How do scientists find genes The genome is so large that useful in as long as mation is hard to find. Researchers at UCSC decided to make a computational microscope to help scientists search the genome. Just as you would use google to find something on the internet, researchers can use the UCSC Genome Browser to find in as long as mation in the human genome. Explore it at http://genome.ucsc.edu The UCSC Genome Browser The browser takes you from early maps of the genome
to a multi-resolution view at the gene cluster level the single gene level
the single exon level in addition to at the single base level caggcggactcagtggatctggccagctgtgacttgacaag caggcggactcagtggatctagccagctgtgacttgacaag The Continuing Project Finding the complete set of genes in addition to annotating the entire sequence. Annotation is like detailing; scientists annotate sequence by listing what has been learn experimentally in addition to computationally about its function. Proteomics is studying the structure in addition to function of groups of proteins. Proteins are really important, but we dont really underst in addition to how they work. Comparative Genomics is the process of comparing different genomes in order to better underst in addition to what they do in addition to how they work. Like comparing humans, chimpanzees, in addition to mice that are all mammals but all very different.
Who works on this stuff anyway Biologists in addition to Chemists underst in addition to the physical sciences-they take biology in addition to chemistry classes. Computer Scientists program the computers (the same people who make video games!)-they take math in addition to computer classes. Computer Engineers try to build better, faster, smarter computers-they take math, physics in addition to computer classes. Social Scientists try to underst in addition to how this new in as long as mation in addition to technology will impact our lives-they take sociology in addition to philosophy classes. UCSC Summer Workshop on Human Genome Research Held annually in July Its a free event as long as students in addition to teachers Workshops by faculty in addition to researchers on a wide array of topics Tours of our laboratories in addition to kilocluster Free breakfast in addition to lunch Travel funds are available RSVP: 831-459-1702 or firstname.lastname@example.org How can I work on this project, or something like it Read about it, online at www.genome.gov, or in Nature, Science, or other scientific magazines. Take classes in biology, chemistry, math, physics in addition to English classes at high school. OR take classes at your local community college or University-Extension in biology, bioin as long as matics, or genetics. Go to college in addition to get a degree in science, engineering, math, or social sciences.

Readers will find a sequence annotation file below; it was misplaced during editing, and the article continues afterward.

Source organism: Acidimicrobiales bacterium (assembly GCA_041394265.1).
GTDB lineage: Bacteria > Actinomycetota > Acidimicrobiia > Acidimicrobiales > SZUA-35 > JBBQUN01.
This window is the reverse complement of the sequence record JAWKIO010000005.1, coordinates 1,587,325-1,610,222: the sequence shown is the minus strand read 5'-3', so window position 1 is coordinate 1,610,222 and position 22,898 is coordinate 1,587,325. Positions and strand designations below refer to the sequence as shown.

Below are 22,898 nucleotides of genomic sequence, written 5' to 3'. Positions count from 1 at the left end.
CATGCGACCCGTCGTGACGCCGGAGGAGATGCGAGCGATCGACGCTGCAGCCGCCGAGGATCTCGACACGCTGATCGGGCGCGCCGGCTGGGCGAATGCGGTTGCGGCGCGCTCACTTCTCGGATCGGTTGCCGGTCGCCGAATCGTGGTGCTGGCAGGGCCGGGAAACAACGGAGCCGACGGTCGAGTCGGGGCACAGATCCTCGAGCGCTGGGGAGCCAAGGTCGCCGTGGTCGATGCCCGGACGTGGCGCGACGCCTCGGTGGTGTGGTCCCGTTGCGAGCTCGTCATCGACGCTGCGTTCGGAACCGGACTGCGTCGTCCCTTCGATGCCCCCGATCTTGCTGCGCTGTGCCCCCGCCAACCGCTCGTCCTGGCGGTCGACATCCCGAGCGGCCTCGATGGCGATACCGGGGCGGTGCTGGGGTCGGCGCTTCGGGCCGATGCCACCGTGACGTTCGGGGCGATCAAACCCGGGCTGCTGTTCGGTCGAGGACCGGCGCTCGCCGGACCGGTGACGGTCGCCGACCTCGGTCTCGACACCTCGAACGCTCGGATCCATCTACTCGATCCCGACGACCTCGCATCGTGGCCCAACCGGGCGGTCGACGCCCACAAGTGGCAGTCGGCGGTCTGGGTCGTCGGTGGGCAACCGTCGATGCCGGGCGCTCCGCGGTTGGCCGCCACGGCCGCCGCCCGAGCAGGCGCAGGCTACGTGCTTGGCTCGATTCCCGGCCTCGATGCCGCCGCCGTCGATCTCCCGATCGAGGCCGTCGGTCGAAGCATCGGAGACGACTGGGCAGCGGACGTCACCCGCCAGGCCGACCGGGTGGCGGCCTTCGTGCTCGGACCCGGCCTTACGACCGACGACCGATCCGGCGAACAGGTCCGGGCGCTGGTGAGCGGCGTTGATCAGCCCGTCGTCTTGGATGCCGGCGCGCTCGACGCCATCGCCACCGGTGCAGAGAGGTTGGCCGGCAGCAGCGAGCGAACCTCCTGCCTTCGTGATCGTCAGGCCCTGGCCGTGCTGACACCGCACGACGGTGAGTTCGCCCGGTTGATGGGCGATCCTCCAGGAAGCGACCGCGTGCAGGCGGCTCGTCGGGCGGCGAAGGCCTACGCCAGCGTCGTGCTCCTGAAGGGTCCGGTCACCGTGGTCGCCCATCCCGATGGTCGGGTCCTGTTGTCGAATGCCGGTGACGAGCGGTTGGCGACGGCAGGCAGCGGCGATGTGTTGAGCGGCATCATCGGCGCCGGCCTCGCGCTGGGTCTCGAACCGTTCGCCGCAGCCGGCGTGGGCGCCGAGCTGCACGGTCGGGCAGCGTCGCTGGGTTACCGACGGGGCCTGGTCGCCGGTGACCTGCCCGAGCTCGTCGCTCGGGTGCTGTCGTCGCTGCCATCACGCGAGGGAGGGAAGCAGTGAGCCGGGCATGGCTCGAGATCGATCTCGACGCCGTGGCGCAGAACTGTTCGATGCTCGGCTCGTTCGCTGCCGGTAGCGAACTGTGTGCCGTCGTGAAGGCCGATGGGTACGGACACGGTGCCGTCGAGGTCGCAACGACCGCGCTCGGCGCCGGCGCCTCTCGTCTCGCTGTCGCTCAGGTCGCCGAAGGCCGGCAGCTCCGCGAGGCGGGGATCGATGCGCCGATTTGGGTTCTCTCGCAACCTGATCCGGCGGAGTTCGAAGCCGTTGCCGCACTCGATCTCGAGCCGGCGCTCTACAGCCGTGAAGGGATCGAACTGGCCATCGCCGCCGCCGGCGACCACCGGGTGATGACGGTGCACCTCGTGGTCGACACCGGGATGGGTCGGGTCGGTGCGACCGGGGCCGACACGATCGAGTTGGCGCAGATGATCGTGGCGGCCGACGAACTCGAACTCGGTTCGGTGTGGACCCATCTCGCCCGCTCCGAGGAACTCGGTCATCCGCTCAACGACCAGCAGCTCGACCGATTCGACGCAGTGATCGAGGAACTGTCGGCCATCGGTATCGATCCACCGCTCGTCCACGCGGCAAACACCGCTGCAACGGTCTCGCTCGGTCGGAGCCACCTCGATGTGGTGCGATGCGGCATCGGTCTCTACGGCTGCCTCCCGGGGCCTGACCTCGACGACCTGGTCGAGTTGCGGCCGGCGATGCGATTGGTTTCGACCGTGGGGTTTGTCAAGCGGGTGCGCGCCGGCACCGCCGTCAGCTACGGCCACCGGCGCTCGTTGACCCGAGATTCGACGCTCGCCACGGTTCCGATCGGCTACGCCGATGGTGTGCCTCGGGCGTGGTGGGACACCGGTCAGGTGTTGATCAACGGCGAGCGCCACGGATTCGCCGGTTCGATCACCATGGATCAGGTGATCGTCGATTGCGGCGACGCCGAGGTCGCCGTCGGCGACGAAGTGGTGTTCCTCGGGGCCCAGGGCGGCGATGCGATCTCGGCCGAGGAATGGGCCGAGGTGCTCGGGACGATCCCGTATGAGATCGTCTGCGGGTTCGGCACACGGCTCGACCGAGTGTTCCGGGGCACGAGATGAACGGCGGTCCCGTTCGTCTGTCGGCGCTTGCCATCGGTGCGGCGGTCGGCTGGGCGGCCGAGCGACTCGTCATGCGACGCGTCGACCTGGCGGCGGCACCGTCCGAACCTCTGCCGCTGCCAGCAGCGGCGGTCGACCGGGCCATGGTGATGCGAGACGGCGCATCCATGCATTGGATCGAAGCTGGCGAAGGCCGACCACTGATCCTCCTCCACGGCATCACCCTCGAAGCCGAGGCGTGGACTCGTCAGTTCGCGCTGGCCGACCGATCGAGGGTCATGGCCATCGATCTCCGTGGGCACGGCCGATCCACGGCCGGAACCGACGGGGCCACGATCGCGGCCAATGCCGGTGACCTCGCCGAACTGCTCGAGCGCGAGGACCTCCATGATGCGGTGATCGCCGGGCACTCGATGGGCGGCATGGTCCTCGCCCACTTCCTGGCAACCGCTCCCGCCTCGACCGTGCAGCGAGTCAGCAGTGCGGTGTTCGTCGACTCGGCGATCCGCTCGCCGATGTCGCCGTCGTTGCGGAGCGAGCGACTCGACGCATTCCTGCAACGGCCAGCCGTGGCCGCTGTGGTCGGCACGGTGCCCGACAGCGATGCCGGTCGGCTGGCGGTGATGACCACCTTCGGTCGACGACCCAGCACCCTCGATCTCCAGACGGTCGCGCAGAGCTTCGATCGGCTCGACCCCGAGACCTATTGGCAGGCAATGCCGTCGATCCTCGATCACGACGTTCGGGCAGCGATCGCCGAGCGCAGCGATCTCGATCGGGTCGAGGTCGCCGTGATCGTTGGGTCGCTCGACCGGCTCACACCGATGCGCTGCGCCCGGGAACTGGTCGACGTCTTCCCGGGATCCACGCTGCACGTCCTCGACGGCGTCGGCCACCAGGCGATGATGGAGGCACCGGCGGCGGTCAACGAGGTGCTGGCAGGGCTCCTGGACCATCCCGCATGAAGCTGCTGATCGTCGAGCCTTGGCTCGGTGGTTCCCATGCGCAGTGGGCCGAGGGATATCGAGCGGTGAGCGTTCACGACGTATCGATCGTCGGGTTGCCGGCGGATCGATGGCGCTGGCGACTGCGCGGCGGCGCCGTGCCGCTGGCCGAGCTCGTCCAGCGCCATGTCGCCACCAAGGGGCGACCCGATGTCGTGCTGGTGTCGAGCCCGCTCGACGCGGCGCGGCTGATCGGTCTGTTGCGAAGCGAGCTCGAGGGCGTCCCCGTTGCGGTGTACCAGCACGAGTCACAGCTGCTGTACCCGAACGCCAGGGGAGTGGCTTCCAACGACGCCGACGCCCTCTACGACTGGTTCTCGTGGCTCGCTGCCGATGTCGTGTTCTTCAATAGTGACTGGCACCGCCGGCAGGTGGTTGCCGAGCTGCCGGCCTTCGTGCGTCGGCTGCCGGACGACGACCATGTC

Bioin as long as matics Opportunities Entry-Level – Company National Laboratory Teaching Private Schools BS (BA) MS (MA) Research Staff – Company/University National Laboratory Research Foundation Teaching – Community College Public Schools PhD Director/Professor – University Company National Laboratory Research Foundation Bioin as long as matics Biochemistry Biology Computer Science Computer Engineering Mathematics Ocean Sciences Physics (Education, Sociology, Philosophy, Psychology, Community Studies) A research degree in any of these majors will take you far! Thank you as long as letting us come talk to you today in addition to share what we do! Bye! Come to UCSC, Slugs are cool!
Warren, Lou Host